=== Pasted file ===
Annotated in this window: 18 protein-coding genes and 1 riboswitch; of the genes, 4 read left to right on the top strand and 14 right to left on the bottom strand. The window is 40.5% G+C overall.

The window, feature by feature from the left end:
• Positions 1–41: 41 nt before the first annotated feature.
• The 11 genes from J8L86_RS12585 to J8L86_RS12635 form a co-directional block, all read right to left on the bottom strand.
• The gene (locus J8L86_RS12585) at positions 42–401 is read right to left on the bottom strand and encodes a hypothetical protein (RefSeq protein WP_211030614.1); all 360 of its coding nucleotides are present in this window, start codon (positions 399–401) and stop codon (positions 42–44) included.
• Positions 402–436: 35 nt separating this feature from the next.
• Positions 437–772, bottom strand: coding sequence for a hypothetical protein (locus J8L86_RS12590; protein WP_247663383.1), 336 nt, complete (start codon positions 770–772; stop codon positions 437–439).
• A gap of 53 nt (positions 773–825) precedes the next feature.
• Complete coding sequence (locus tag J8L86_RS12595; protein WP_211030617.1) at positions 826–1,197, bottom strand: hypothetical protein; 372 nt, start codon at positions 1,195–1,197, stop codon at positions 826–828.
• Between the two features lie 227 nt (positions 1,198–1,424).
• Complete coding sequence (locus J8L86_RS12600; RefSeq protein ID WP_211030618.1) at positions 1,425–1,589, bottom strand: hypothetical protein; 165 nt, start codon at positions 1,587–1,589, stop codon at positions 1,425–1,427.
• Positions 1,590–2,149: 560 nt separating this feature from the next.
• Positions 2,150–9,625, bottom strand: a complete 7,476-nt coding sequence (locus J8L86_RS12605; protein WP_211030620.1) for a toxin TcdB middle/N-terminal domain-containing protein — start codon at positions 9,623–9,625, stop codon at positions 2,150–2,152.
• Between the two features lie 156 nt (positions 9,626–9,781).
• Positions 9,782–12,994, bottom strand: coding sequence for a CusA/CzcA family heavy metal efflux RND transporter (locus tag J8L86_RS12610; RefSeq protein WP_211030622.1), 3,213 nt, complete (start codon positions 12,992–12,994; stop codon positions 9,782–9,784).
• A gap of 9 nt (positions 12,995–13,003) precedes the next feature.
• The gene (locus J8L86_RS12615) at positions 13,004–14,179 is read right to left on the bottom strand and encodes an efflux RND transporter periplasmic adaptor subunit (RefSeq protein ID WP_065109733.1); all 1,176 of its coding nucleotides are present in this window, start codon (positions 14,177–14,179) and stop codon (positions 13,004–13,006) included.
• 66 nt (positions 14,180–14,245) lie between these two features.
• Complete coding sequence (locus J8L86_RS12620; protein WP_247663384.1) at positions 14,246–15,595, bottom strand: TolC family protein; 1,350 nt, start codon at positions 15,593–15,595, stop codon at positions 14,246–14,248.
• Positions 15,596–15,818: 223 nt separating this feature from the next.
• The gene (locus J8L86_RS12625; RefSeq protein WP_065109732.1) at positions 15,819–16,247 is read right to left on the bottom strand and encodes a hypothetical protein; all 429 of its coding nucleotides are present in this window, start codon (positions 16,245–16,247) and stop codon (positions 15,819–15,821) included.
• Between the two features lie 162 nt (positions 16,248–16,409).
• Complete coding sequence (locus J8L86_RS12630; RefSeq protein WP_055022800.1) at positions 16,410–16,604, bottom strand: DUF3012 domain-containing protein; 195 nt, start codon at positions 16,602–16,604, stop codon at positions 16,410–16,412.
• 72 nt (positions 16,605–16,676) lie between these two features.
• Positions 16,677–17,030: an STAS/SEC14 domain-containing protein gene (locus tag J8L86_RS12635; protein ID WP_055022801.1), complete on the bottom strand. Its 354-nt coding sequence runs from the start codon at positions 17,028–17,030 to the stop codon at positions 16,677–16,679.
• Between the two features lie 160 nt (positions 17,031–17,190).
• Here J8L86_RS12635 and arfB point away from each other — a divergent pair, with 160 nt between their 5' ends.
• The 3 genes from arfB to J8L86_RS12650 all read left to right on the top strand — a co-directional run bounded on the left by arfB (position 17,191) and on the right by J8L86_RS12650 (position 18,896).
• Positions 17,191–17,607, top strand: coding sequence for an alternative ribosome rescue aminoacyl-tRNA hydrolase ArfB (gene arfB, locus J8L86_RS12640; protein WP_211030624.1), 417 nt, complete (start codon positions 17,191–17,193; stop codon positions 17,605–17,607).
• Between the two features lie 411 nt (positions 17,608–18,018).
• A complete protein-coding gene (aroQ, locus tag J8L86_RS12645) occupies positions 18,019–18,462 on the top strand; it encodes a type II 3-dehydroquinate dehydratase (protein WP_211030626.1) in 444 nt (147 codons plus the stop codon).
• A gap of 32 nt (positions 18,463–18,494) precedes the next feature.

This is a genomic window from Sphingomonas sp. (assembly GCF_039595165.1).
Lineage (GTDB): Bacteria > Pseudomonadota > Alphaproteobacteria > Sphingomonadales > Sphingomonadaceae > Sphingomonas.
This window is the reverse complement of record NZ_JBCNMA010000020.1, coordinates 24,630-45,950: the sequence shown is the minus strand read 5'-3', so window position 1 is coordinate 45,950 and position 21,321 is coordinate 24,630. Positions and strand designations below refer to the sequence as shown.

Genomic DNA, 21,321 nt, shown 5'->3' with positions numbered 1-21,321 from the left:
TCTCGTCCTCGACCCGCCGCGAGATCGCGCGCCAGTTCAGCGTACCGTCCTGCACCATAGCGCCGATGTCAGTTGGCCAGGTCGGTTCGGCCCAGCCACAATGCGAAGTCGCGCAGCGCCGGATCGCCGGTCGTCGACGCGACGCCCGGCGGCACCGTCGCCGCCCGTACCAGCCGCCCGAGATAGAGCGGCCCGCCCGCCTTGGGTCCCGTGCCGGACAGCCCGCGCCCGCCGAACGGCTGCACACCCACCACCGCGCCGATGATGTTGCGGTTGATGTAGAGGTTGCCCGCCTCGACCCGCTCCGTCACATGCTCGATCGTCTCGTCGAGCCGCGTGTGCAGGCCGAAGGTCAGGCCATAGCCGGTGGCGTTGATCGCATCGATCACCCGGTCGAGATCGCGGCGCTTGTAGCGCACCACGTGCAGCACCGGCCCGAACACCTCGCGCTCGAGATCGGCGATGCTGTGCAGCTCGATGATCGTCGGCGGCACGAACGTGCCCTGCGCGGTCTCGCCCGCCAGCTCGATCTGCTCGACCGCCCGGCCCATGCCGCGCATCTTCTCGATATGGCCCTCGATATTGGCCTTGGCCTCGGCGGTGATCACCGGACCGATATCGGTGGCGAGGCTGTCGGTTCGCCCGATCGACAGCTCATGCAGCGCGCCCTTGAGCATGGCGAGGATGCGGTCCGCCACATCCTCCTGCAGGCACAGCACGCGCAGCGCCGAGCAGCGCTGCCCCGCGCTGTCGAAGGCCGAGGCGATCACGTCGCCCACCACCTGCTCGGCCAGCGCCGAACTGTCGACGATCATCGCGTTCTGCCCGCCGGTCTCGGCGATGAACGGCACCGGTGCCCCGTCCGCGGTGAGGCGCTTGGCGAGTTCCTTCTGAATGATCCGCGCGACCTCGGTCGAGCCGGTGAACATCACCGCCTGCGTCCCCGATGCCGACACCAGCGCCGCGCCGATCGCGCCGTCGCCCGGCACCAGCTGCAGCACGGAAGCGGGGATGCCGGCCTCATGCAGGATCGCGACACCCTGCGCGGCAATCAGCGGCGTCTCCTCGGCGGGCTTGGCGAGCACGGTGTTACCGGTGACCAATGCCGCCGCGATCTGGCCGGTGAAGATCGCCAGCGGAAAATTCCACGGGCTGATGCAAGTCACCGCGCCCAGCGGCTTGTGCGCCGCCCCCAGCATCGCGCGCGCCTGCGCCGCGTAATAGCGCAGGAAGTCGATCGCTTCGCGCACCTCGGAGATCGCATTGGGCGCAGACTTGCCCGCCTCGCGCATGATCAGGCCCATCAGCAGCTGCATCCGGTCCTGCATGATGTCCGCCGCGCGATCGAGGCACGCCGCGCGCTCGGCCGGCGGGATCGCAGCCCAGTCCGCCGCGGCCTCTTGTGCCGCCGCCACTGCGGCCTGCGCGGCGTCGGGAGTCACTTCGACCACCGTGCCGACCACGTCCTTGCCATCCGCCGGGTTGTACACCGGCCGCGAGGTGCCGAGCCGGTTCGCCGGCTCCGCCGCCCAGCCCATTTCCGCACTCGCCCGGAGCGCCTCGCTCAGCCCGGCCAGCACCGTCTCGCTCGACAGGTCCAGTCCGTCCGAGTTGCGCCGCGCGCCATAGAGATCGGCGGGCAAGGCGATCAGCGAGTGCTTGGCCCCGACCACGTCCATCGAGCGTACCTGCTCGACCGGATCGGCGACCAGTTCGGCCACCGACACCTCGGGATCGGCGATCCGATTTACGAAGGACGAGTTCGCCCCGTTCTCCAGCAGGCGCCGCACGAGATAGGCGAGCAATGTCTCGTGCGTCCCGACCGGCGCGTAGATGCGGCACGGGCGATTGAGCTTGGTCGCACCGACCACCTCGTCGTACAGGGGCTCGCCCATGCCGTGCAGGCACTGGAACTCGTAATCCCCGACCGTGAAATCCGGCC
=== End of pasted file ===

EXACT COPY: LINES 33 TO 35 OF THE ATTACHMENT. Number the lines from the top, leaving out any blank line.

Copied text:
This is a genomic window from Sphingomonas sp. (assembly GCF_039595165.1).
Lineage (GTDB): Bacteria > Pseudomonadota > Alphaproteobacteria > Sphingomonadales > Sphingomonadaceae > Sphingomonas.
This window is the reverse complement of record NZ_JBCNMA010000020.1, coordinates 24,630-45,950: the sequence shown is the minus strand read 5'-3', so window position 1 is coordinate 45,950 and position 21,321 is coordinate 24,630. Positions and strand designations below refer to the sequence as shown.